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Old meets new: Future proofing with a heritage twist at The Gentry Written by Domain.com.au
Step inside the heritage façade of The Gentry, an assemblage of brick, sandblasted glazing and stainless steel, and it will feel, all at once, like a mid-century, modern-day masterpiece.
This is the sort of innovated brilliance that will enhance the way residents of The Gentry, a Thirdi Group development in Alexandria, go about their daily lives. Thirdi Group’s director of sales and marketing, Luke Berry, says advancements in home technology helped influence the design of the project, which is in line with today’s push toward more personalised interiors.
“On the tech front, our approach to home automation is based on a Google Android system and the AI [Artificial Intelligence] is Cloud-based so it stores the artificial intelligence of you as the home owner in the Cloud,” says Berry.
“The technology will raise the blinds in summer, turn the air conditioning on or start warming the space so that by the time you pull into your garage you are not pulling into a dark and cold space.”
Berry says while The Gentry’s home automation itself is not yet equipped to whip up a large feast on its own, it might soon be able to turn coffee machines on and pour the perfect piccolo. Berry says he is working with home automation providers toward further enhancing the app’s capabilities to anticipate the needs of the homeowner.
Berry likens the technology to J.A.R.V.I.S. (Just a Rather Very Intelligent System), the computerised AI developed to manage everything in comic book superhero Ironman’s life.
“The challenge I’ve set my team is to be able to program the coffee machine to make yourself a coffee to time with when you get out of bed or arrive home from work. We are working towards that and we are not too far away from achieving it,” he says.
“Technology has revamped how The Gentry was designed and Thirdi is passionate about pushing for more innovative interfaces that make an incredible impact on the way we live.”
Berry says in addition to being able to control lighting, security, wireless entertainment and climate control at the tap of an app, residents of The Gentry will benefit from the installation of a Tesla Powerwall.
“The home will have the latest generation energy technology in order to learn the habits of the home user,” he explains. “It will be able to research the weather and, if a hot day is predicted, it will store the energy in the battery and turn the air-conditioning on using off-peak power to cool the home before you get home.”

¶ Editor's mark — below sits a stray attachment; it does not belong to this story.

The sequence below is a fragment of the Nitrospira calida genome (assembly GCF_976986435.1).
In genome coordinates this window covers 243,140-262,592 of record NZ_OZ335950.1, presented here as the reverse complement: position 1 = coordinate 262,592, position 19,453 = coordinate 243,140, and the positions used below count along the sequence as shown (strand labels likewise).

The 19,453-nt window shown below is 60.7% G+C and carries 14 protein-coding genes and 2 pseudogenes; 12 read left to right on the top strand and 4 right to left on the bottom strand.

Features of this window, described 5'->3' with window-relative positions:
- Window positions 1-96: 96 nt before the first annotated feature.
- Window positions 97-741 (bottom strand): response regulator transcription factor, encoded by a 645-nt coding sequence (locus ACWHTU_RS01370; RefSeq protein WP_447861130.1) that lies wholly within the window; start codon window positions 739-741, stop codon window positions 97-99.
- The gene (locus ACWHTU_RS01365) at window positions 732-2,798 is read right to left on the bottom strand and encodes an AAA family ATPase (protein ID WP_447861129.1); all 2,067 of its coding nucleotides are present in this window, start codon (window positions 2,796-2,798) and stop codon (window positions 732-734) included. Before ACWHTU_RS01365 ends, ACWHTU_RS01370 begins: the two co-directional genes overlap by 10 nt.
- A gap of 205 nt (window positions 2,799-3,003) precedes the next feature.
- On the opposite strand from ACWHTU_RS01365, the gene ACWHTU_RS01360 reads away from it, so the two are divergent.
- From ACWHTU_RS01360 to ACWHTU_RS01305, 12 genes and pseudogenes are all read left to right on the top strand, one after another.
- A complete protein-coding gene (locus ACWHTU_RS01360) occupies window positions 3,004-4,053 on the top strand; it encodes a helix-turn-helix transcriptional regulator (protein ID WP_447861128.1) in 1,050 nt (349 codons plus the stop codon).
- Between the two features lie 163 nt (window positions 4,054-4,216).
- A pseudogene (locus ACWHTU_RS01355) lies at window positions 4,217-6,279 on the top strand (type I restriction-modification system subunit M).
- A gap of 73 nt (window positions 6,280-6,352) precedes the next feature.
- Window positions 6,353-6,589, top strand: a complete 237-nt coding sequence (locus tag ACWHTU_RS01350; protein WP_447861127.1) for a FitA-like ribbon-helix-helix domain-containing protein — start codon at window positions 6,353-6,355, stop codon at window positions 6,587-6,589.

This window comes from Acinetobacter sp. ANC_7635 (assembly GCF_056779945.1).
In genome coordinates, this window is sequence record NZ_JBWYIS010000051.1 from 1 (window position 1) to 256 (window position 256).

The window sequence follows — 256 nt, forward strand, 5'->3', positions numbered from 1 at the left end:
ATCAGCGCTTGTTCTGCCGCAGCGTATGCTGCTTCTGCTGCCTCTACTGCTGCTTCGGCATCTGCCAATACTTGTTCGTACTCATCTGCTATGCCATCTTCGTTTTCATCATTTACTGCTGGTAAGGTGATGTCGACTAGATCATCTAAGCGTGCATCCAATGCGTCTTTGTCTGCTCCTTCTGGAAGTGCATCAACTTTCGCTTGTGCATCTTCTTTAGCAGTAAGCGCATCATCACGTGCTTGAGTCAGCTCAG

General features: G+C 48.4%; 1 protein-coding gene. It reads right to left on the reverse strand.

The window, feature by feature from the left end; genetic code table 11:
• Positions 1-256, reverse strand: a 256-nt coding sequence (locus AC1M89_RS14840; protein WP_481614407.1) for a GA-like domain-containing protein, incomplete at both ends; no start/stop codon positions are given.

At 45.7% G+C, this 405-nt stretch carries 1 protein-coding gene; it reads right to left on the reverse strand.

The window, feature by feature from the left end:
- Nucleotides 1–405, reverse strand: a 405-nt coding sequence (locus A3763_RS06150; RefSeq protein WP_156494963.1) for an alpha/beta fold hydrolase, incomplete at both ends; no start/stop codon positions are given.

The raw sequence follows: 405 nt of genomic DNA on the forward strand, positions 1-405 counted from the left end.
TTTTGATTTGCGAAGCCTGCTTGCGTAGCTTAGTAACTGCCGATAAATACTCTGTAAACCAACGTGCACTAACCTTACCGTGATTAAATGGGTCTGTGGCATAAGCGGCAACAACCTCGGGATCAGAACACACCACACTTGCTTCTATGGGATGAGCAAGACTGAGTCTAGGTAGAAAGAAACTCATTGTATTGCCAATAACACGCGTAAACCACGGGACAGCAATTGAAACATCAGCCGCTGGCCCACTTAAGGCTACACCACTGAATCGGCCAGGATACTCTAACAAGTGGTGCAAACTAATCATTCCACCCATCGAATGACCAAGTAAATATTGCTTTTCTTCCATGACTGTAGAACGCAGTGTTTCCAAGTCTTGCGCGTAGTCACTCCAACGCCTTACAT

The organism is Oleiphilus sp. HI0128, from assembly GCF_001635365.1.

But while delivering the latest in home automation and energy technology, The Gentry is maintaining its ties to the past via its heritage façade – something that Berry is proud of.
Architectural firm SJB were hired to design the contemporary conversion of the exterior, and Lawless & Meyerson for the interiors.
SJB celebrated the building’s light industrial history by preserving the exterior façade. While on the inside, Lawless & Meyerson have designed industrial style kitchens with integrated appliance packages, stone benchtops, stainless steel splashbacks and large format concrete tiles also play on its heritage past.
“I will be able to drive past The Gentry in 10 years and those heritage elements will still be there,” Berry predicts. “To be able to seamlessly mesh old and new and to build a beautiful home that will last the ages is a fantastic achievement.”
SJB associate and architect Sevda Cetin agrees, and adds while embracing technology is key to future-proofing a building with a heritage past, there’s also an eagerness to make such a space greener.
“There’s definitely a current movement toward making our urban spaces a lot greener. It’s been proven that it gives people a quality of life, which is definitely looking toward the future,” Cetin says.
“A lot of the architectural implications are quite subtle. We used sandblasted glazing extensively throughout the project, which is undulating in form and allows us to achieve texture. The sandblasted treatment allows for privacy, while still allowing light to come into the interiors.”
Cetin says the company has also used grass-reinforced concrete [GRC] planters; a great technological improvement as they negate the need for waterproofing, which makes landscaping more financially attractive.
She also believes having everything at the touch of a button is very attractive to potential buyers.
“We embrace technology, but not at the detriment of the architecture. Everything that has been done to The Gentry enhances the liveability. We are so technologically bound to our iPads and iPhones that to have that integrated into your home is definitely a plus for any buyer.”
Alexandria: The suburb in transition on the inner-city fringe Written by Carla Grossetti, Allhomes.com.au
A quick scroll through the Bake Bar’s coolly curated Instagram feed is all the proof required that Alexandria is a neighbourhood in transition.
“Alexandria has changed a lot since we opened here three-and-a-half years ago,” says co-owner Rafi Aruch.
“Opening up a giant commercial kitchen and a cafe in Alexandria was a no-brainer. We wanted to increase production, and from a logistics point of view it has been fantastic because of its central location,” says Aruch, who also has Bake Bar Bakery outlets in Randwick and Double Bay.